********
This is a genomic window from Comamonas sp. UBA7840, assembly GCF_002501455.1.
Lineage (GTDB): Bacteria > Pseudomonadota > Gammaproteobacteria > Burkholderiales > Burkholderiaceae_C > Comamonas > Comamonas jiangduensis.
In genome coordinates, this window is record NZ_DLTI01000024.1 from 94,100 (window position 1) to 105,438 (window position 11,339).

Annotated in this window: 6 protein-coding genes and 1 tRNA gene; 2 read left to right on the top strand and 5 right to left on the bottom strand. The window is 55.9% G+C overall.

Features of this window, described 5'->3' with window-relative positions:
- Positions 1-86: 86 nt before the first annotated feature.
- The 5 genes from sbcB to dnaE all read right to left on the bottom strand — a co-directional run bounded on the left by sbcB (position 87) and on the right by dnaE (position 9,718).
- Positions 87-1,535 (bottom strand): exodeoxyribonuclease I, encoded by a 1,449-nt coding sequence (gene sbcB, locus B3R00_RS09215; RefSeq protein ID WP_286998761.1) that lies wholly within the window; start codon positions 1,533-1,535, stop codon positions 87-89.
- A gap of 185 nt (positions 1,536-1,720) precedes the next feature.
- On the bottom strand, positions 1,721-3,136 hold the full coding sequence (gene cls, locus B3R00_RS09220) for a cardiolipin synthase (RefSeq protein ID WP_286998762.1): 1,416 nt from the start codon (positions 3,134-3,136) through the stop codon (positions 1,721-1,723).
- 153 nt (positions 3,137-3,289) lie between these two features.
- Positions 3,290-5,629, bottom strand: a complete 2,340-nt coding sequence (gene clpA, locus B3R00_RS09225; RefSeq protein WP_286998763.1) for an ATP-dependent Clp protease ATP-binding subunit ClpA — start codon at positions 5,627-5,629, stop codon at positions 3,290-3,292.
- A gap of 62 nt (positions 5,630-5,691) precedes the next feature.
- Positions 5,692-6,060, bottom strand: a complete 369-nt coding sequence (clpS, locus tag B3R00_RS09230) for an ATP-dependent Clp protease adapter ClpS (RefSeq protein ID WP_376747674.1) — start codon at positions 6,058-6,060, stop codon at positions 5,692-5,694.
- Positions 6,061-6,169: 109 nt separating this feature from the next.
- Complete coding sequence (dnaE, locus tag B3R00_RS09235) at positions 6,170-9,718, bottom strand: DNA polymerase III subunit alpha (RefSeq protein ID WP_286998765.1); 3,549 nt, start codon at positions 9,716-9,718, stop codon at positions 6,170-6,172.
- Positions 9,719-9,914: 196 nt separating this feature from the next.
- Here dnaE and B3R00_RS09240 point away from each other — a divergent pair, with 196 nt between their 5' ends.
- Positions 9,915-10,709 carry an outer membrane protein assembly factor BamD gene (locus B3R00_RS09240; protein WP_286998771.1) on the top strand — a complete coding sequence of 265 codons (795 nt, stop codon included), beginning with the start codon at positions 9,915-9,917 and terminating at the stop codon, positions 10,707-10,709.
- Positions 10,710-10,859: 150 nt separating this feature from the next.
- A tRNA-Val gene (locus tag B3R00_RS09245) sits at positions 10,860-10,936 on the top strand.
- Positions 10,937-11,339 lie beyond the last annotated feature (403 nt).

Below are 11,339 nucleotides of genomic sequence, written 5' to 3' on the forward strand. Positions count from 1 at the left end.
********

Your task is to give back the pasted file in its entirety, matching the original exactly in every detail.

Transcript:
This is a genomic window from Comamonas sp. UBA7840, assembly GCF_002501455.1.
Lineage (GTDB): Bacteria > Pseudomonadota > Gammaproteobacteria > Burkholderiales > Burkholderiaceae_C > Comamonas > Comamonas jiangduensis.
In genome coordinates, this window is record NZ_DLTI01000024.1 from 94,100 (window position 1) to 105,438 (window position 11,339).

Annotated in this window: 6 protein-coding genes and 1 tRNA gene; 2 read left to right on the top strand and 5 right to left on the bottom strand. The window is 55.9% G+C overall.

Features of this window, described 5'->3' with window-relative positions:
- Positions 1-86: 86 nt before the first annotated feature.
- The 5 genes from sbcB to dnaE all read right to left on the bottom strand — a co-directional run bounded on the left by sbcB (position 87) and on the right by dnaE (position 9,718).
- Positions 87-1,535 (bottom strand): exodeoxyribonuclease I, encoded by a 1,449-nt coding sequence (gene sbcB, locus B3R00_RS09215; RefSeq protein ID WP_286998761.1) that lies wholly within the window; start codon positions 1,533-1,535, stop codon positions 87-89.
- A gap of 185 nt (positions 1,536-1,720) precedes the next feature.
- On the bottom strand, positions 1,721-3,136 hold the full coding sequence (gene cls, locus B3R00_RS09220) for a cardiolipin synthase (RefSeq protein ID WP_286998762.1): 1,416 nt from the start codon (positions 3,134-3,136) through the stop codon (positions 1,721-1,723).
- 153 nt (positions 3,137-3,289) lie between these two features.
- Positions 3,290-5,629, bottom strand: a complete 2,340-nt coding sequence (gene clpA, locus B3R00_RS09225; RefSeq protein WP_286998763.1) for an ATP-dependent Clp protease ATP-binding subunit ClpA — start codon at positions 5,627-5,629, stop codon at positions 3,290-3,292.
- A gap of 62 nt (positions 5,630-5,691) precedes the next feature.
- Positions 5,692-6,060, bottom strand: a complete 369-nt coding sequence (clpS, locus tag B3R00_RS09230) for an ATP-dependent Clp protease adapter ClpS (RefSeq protein ID WP_376747674.1) — start codon at positions 6,058-6,060, stop codon at positions 5,692-5,694.
- Positions 6,061-6,169: 109 nt separating this feature from the next.
- Complete coding sequence (dnaE, locus tag B3R00_RS09235) at positions 6,170-9,718, bottom strand: DNA polymerase III subunit alpha (RefSeq protein ID WP_286998765.1); 3,549 nt, start codon at positions 9,716-9,718, stop codon at positions 6,170-6,172.
- Positions 9,719-9,914: 196 nt separating this feature from the next.
- Here dnaE and B3R00_RS09240 point away from each other — a divergent pair, with 196 nt between their 5' ends.
- Positions 9,915-10,709 carry an outer membrane protein assembly factor BamD gene (locus B3R00_RS09240; protein WP_286998771.1) on the top strand — a complete coding sequence of 265 codons (795 nt, stop codon included), beginning with the start codon at positions 9,915-9,917 and terminating at the stop codon, positions 10,707-10,709.
- Positions 10,710-10,859: 150 nt separating this feature from the next.
- A tRNA-Val gene (locus tag B3R00_RS09245) sits at positions 10,860-10,936 on the top strand.
- Positions 10,937-11,339 lie beyond the last annotated feature (403 nt).

Below are 11,339 nucleotides of genomic sequence, written 5' to 3' on the forward strand. Positions count from 1 at the left end.